Friday, August 24, 2012

Ami Du Chambertin; the Cheese from Burgundy.

from
Behind the French Menu
by
Bryan G. Newman


An excellent cheese that is named in honor of that full-bodied red wine Gevrey-Chambertin. The cheese's name transalates into English as the Friend of Chambertin and comes, like the wine from the Bourgogne, Burgundy.

 
Gevrey-Chambertin, the wine that gave the cheese its name.
Photograph courtesy of httpwww.kvins.com.
 
   L'Ami Du Chambertin cheese is a  fairly soft cow’s milk cheese with a medium to strong taste, it is ivory colored, with  45% fat and made with unpasteurized milk. The cheese is aged for nearly two months before sale and while aging is washed in Marc de Bourgogne, a 40% alcohol eau-de-vie. This eau-de-vie, a Marc, is made in a similar manner to the Italian Grappa, and may well be on your restaurant’s list of digestives.

L'Ami Du Chambertin.
Photograph courtesy of Fromagerie Gaugry
  
   In the time-lines used for French cheeses Ami Du Chambertin is a fairly new cheese, just sixty-years old. In the 1950’s Raymond Gaugry, a cheese merchant, realized the huge potential of a new cheese for the Bourgogne, Burgundy.  The area was famous for its wines but had few famous cheeses. Today his creation may still not have the cachet of an AOC cheese but it is very well-known and sells more than quite a number of France’s more famous AOC cheeses. 


     I learned about the Ami Du Chambertin cheese a short while after I had been introduced to the Gevrey-Chambertin wine. I enjoyed the Gevrey-Chambertin wine, and I would order it whenever the opportunity arose. Then at another  dinner a colleague  asked if I liked the cheese that had been named in its honor: Ami Du Chambertin. A few days later I bought the cheese, which is excellent, and since then Ami Du Chambertin is always on my list of cheeses to take home from France.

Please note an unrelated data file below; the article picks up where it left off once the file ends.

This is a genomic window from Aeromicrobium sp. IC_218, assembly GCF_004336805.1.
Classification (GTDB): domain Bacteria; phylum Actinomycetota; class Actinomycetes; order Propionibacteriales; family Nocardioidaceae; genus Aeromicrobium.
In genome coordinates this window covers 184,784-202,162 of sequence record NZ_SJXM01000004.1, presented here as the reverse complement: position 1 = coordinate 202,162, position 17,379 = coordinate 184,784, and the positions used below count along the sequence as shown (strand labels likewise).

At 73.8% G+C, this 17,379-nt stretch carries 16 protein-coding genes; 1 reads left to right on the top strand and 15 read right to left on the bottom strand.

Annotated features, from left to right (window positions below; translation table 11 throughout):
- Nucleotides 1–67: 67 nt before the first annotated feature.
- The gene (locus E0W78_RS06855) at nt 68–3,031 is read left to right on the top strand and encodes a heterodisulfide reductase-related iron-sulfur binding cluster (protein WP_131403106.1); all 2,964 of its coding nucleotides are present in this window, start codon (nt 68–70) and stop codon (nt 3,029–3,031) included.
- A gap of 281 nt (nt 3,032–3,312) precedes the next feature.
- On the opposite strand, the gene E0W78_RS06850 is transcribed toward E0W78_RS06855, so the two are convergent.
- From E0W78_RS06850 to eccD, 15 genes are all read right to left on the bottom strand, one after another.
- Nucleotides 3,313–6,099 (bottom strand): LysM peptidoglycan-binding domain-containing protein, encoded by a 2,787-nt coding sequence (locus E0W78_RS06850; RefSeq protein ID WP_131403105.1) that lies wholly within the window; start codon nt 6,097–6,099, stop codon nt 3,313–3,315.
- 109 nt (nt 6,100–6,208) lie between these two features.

In my posts I always keep away from naming names as changes, in the world of food, can easily mislead the reader. Unlike a newspaper restaurant critic's article or a magazine article blog posts may remain readable for years. However, Raymond Gaugry and his dream of creating a new cheese for Burgundy, L’Ami du Chambertin is different, 60 years have passed.    Ami Du Chambertin is now sold all over France, and the Gaugry family still own and run the dairy by the same name that produces this cheese.  The dairy is about 10 kms from the village of Gevrey-Chambertin in a village called Brochon.  In 2004 the family opened a new state of the art dairy, in the same village, and that now allows visitors to watch the whole production process.

                         
All the cheeses produced by the Fromagerie Gaugry.                   
Photograph courtesy of Fromagerie Gaugr
                
    If you are in or near the city of Dijon, so famous for its mustards, or close to the village of Gevrey-Chambertin then make a note as the village of Brochon is just a 15 minute drive from Dijon and 10 minutes from the village of Gevrey-Chambertin. One and a half  to two hours  is enough to see the dairy in production and return home.  If you visit the dairy you may also taste their cheeses, and for a small contribution to the local economy, buy some if you wish. Apart from Ami Du Chambertin the dairy produces seven other Burgundy cheeses:   Le Palet De Bourgogne, L’ Epoisses AOC, Soumaintrain, Le Cendre De Vergy, Le Petit Creux. Le Plaisir Au Chablis, Le Petit Gaugry.

    The dairy it is open to visitors, without charge, every day of the week except Sunday. Still, be careful, while it is open daily from 09:00 to 18:30 as is often the case in France the visitors’ section closes for lunch from 12 :00- 14 :00!  To learn more about their cheeses look up their web site, which is also in English: www.fromageriegaugry.fr/
   
   Burgundy is more famous for its wines than its cheeses, but there are over thirty  other cheeses made in Burgundy and five  of those cheeses have been granted AOC/AOP  status: Le Chaource, AOP ; L’Époisses, AOP : Le Mâconnais, AOP; Le Charolais, AOP.

Bryan G. Newman

Behind the French Menu
Copyright: 2010, 2014.

For information on the unpublished book behind this blog contact Bryan Newman
at
behindthefrenchmenu@gmail.com